The Outfield of the Future
Quick, name the five most valuable outfielders in the National League in 2011. Let’s see… Matt Kemp, Ryan Braun, Justin Upton… who else was in there? Would you believe Shane Victorino? That’s right, the Flyin’ Hawaiian, if you don’t remember, was a legitimate NL MVP candidate through August last year. The Rule-5 pick finished with 5.9 fWAR, fourth-best in the league, despite missing 27 games due to a thigh strain and a thumb sprain.
The chatter throughout the off-season centered on the Ryan Madson and Jonathan Papelbon situation, as well as the still-unfinished Cole Hamels contract issue. Perhaps just as importantly, 2012 could be Shane Victorino’s last year in Philadelphia. The center fielder, now 31 years old, will earn $9.5 million this year in the last year of a three-year, $22 million contract. Since becoming a Phillie in 2005, Victorino emerged from a bit player to a two-time All-Star and three-time Gold Glove winner, providing value in all facets of the game. His bat was vital in the 2008 NLCS as the Phillies trampled through October competition en route to their first championship since 1980 and he became a premier base runner under the tutelage of former first base coach Davey Lopes.
PECOTA expects Victorino to regress in 2012. Victorino projects to go from a .301 true average (TAv, where .260 is the baseline) to .276. In terms of WARP (the Baseball Prospectus version of WAR), Victorino projects below 3 WARP each. That isn’t bad by any means, but it’s not at the 2011 echelon. Despite the drop-off in production, though, Victorino is far better than any other options the Phillies have.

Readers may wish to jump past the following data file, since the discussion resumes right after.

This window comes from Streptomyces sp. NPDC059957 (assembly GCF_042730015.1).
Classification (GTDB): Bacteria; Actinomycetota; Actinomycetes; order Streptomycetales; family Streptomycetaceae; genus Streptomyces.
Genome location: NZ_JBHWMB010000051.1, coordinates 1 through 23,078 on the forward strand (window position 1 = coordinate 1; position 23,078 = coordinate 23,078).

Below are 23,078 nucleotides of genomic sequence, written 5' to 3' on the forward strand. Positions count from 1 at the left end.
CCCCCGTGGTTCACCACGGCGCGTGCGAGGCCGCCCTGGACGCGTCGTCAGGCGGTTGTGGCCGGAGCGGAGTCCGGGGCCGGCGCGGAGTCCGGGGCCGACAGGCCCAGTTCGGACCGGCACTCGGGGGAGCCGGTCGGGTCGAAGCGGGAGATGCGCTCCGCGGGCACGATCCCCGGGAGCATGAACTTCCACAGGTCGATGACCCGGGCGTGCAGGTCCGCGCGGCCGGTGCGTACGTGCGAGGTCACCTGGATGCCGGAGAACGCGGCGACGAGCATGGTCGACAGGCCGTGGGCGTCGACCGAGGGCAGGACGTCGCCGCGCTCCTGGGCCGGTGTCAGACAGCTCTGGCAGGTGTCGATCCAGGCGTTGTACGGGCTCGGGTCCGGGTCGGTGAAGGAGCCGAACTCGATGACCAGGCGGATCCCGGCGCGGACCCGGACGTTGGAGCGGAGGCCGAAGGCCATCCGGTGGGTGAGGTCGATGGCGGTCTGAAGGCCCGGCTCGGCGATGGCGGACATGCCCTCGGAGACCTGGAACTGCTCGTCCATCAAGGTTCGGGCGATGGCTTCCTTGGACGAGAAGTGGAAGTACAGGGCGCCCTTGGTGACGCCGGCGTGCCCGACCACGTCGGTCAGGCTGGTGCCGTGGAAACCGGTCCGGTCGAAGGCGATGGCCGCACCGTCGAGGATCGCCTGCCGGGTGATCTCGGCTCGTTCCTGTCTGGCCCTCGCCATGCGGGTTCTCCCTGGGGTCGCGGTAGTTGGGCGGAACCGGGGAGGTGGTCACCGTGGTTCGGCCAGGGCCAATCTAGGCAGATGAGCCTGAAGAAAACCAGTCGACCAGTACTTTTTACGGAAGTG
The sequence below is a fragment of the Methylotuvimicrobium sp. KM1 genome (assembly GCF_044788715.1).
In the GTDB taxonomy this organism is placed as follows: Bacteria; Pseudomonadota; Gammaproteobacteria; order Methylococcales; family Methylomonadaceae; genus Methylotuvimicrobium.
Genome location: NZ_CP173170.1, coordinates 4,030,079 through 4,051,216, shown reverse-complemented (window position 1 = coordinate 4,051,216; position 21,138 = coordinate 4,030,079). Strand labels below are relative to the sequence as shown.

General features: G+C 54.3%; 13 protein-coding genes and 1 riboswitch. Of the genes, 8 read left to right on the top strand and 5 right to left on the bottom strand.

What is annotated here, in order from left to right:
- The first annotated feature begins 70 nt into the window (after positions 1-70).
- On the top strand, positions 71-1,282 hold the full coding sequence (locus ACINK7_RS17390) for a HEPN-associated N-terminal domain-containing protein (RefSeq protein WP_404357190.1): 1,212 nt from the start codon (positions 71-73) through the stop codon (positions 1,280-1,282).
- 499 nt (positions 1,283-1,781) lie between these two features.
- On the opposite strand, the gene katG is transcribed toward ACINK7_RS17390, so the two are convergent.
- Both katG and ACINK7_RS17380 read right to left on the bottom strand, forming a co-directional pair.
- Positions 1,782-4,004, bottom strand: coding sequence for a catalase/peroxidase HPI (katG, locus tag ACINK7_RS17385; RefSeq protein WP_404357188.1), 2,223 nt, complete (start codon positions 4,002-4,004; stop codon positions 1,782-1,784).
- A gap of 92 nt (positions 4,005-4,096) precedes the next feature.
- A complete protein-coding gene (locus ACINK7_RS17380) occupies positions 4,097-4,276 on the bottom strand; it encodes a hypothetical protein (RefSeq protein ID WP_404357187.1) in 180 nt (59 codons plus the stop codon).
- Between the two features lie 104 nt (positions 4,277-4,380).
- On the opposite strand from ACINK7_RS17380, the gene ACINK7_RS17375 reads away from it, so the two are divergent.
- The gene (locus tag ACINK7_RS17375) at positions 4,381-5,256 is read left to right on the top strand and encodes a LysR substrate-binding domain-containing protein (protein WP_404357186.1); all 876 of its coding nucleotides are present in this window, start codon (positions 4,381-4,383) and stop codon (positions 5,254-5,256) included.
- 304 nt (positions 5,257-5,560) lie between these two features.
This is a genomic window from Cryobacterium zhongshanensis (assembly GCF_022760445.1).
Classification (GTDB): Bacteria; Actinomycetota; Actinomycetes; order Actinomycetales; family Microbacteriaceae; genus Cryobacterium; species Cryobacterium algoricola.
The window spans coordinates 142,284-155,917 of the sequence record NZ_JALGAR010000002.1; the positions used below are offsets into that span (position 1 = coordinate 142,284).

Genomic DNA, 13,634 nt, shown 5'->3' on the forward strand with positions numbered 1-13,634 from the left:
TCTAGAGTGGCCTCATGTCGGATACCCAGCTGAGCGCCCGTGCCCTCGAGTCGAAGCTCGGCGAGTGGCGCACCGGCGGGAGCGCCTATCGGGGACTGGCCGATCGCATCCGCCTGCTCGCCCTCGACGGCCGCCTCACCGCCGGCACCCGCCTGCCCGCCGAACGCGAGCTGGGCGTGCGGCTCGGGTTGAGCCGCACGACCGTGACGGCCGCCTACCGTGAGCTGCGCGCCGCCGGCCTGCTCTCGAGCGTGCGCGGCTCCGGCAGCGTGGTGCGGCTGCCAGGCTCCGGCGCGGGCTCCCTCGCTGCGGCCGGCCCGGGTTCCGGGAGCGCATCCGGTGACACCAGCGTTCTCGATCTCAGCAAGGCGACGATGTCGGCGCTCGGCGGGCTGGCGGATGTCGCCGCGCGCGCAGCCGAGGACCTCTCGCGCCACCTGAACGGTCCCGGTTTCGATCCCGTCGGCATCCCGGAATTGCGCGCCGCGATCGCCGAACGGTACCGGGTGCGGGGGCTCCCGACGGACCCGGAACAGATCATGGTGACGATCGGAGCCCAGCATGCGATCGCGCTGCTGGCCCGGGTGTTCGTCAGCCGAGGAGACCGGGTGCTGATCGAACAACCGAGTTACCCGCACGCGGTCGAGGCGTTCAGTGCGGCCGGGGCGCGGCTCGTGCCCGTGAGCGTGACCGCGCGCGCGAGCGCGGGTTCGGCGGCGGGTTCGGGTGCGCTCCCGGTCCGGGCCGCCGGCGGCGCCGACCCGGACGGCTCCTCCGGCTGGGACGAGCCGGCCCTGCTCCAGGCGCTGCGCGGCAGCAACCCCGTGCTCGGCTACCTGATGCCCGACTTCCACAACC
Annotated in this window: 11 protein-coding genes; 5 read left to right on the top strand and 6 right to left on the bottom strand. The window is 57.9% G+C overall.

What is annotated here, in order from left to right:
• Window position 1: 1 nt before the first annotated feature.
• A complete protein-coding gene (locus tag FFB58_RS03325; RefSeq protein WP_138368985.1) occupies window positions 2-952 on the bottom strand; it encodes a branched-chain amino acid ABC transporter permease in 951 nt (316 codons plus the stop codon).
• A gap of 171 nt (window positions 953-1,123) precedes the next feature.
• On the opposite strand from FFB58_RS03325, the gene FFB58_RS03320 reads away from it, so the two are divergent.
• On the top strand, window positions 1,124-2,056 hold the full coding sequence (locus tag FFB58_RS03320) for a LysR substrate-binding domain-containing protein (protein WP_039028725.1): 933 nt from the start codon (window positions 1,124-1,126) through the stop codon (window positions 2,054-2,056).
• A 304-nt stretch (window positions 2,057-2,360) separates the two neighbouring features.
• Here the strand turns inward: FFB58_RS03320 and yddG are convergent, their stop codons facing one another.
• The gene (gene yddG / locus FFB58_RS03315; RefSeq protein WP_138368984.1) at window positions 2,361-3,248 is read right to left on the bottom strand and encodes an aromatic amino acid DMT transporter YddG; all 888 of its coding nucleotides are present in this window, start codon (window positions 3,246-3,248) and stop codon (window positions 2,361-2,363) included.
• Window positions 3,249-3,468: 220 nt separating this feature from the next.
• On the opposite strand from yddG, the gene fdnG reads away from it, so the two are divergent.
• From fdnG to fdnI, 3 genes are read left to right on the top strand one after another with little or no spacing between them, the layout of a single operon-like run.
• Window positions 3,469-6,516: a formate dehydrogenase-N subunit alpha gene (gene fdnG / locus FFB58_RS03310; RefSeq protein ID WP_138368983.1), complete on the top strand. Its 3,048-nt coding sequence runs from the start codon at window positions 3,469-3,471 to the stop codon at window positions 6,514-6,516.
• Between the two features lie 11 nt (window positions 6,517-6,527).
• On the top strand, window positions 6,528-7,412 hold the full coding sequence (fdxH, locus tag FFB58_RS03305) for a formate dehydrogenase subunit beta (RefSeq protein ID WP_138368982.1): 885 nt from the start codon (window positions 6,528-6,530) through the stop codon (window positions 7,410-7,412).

In the event Victorino is unable to be signed to a contract extension, the Phillies will have to pick from players currently with the organization such as Domonic Brown (presently learning to play left field), John Mayberry, and Tyson Gillies (who played in just three games last year). Otherwise, the Phillies would be forced to draw from an uninspiring free agent class with B.J. Upton and Michael Bourn at the top, or acquire an outfielder via trade, something that will be difficult to do with the 25th-best farm system according to ESPN’s Keith Law.
Logically speaking, it is just as important for the Phillies to retain Victorino. Roy Halladay is under contract through at least 2013 and most likely ’14 as well, while Cliff Lee will be around through at least 2015. With an easier ability to patch the back of the rotation via free agency and minor trades, as well as the emergence of Vance Worley and the expected emergence of prospect Trevor May, the starting rotation is less of a priority. Of course, there is some risk involved with Halladay and Lee that is much less present with Hamels as mentioned here.
That is not to say that these issues are mutually exclusive. The Phillies have $108 million on the books for the 2013 season according to Cot’s Contracts, so they could certainly fit in $20 million for Hamels and $15 million for Victorino without hamstringing themselves in other areas. However, it does illustrate that the one issue that seems to be overlooked is the potential changing of the guard in the outfield — it is a very big deal, and something that will have a profound effect on the Phillies’ competitiveness as their so-called window shrinks.